Light manufacturing activity is scattered throughout the area, ranging from food products to manual machinery.

 

Mansfield
Municipal Offices
508-261-7466
www.mansfieldma.com

Chamber of Commerce
508-339-5655
www.tri-townchamber.org

Rapid development characterizes Mansfield in every sector, from residential growth to private industry and commercial expansion. Quiet neighborhoods along tree-lined streets contrast with spacious, secluded, wooded residential lots set back against the road. In addition to a robust economy and an abundance of land, Mansfield offers excellent mass transit and highway facilities. Interstates 495 and 95 traverse the center of the town. Good schools and a high quality of life continue to attract newcomers to this well-balanced community atmosphere. Recreational amenities include Filton Pond for fishing and boating, tennis courts, golf courses, parks, playing fields, and ice-skating facilities.

 

Medfield
Municipal Offices
508-359-8505
www.town.medfield.net

Chamber of Commerce
781-769-1126
www.nvcc.com

This small but attractive community provides the best of all worlds: A relaxed and tranquil residential haven within an easy drive of the vast amenities of major urban centers. Commuters can take advantage of bus service to Boston or travel by commuter rail through connections in the adjacent towns of Westwood and Walpole. An excellent public school system features departmental organization as early as fourth grade and accelerated courses that begin in middle school. With a history of stability, the town has balanced shopping and commercial areas with quality residential neighborhoods. Home choices range from antiques and vintage colonials to newer construction in a variety of architectural styles. The focal point of Medfield is Rocky Woods, a 400-acre reservation with bridle paths and hiking or skiing trails. Swimming is available locally at Hinkley Pond, while fishing and winter ice-skating are popular activities at Kingsbury Pond.

 

Medway
Municipal Offices
508-533-3200
www.townofmedway.org

Chamber of Commerce
508-473-6700
www.milfordchamber.org

Once a quiet manufacturing center that was part of Medfield, Medway has undergone considerable growth and has transformed into a desirable residential community. Medway has assumed a sophisticated approach toward development but has managed to preserve the charm and appeal of its small-town atmosphere. A wide selection of houses range from well-kept older homes to newer construction in a variety of styles and price ranges. Commuters appreciate bus service to Boston and Milford. Educational resources are exceptionally well developed, including regional facilities and programs shared with neighboring towns. Tutors, counselors, and advanced curricula meet the needs of every student. Civic organizations are strong and active. Recreational amenities center around Choate Pond Park and include tennis, fishing, swimming, sports play, and ice-skating.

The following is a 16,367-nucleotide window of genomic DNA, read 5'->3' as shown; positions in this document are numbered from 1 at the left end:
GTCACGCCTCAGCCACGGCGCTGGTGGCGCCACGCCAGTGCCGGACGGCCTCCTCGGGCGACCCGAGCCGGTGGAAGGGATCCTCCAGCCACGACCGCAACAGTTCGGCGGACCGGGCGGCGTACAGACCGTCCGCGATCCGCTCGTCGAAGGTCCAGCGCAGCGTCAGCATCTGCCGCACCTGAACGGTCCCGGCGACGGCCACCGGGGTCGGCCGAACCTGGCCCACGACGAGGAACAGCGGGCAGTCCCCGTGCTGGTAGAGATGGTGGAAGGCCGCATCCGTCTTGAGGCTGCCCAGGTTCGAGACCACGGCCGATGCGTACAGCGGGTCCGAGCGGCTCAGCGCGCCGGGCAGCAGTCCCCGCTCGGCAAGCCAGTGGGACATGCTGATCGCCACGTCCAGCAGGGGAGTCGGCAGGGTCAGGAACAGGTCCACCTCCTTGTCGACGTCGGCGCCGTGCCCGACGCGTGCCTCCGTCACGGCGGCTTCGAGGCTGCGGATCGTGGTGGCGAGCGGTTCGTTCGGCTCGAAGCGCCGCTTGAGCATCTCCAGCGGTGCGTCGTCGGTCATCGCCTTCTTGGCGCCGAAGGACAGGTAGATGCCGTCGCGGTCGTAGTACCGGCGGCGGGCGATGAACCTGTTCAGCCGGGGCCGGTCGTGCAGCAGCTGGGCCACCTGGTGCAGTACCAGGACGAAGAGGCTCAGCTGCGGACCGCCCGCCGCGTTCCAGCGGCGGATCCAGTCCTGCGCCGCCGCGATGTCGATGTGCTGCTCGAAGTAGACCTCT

Middleborough
City Hall
508-946-2415
www.middleborough.com

Chamber of Commerce
508-947-1446
www.cranberrycountry.org

Distinguished as the Cranberry Capital of the World, Middleborough offers a small-town atmosphere with a rural flavor. Cranberry bogs play a major role in the terrain as well as in the economic structure, and Middleborough has long been the home of Ocean Spray cranberry products.

The housing options are balanced between well-kept older homes along quiet, tree-shaded streets and newer construction in a variety of architectural styles.

 

Milford, Hopedale
Milford Municipal Offices
508-634-2307
www.milford.ma.us
Hopedale Municipal Offices
508-634-2203
www.hopedale-ma.gov

Chamber of Commerce
508-473-6700
www.milfordchamber.org

The settlement of Milford was first established as an industrial town filled with granite quarries and boot manufacturers. Today, the community continues its manufacturing legacy with an emphasis on laboratory equipment as well as glass and tiles. The pink granite that provided the town’s vital natural resource for so many years can be seen in many of the beautiful public buildings. Nearby Hopedale is a smaller community that began as a textile manufacturing town and has evolved into an appealing residential haven. Charming residential neighborhoods along tree-shaded streets and a primarily rural atmosphere attract newcomers who appreciate a tranquil lifestyle and small-town spirit. Although Milford offers a wide variety of housing options that include condominiums and apartments, single family homes predominate in Hopedale. Commuters in both communities will find rail service in nearby Franklin.

 

Millis
Municipal Offices
508-376-7040
www.millis.org

Chamber of Commerce
508-473-6700
www.milfordchamber.org

Midway between Providence, Rhode Island, and Boston is the verdant country village of Millis, characterized as an agricultural and residential community. Retail establishments are scattered through the area to provide daily conveniences to residents, although major malls and shopping centers are just minutes away. Attractive housing in a variety of architectural styles is available, from handsome older homes in comfortable neighborhoods to newer construction that ranges from modest to luxurious. Good local schools are enhanced by regional resources and facilities, including innovative programs for challenged students, vocational training, and adult education. Highlighted by a 27-hole golf course and a swimming pool, recreational facilities and amenities are high developed and would usually be associated with larger communities.

 

Norfolk
Municipal Offices
508-528-1408
www.virtualnorfolk.org

Chamber of Commerce
508-222-0801
www.unitedregionalchamber.org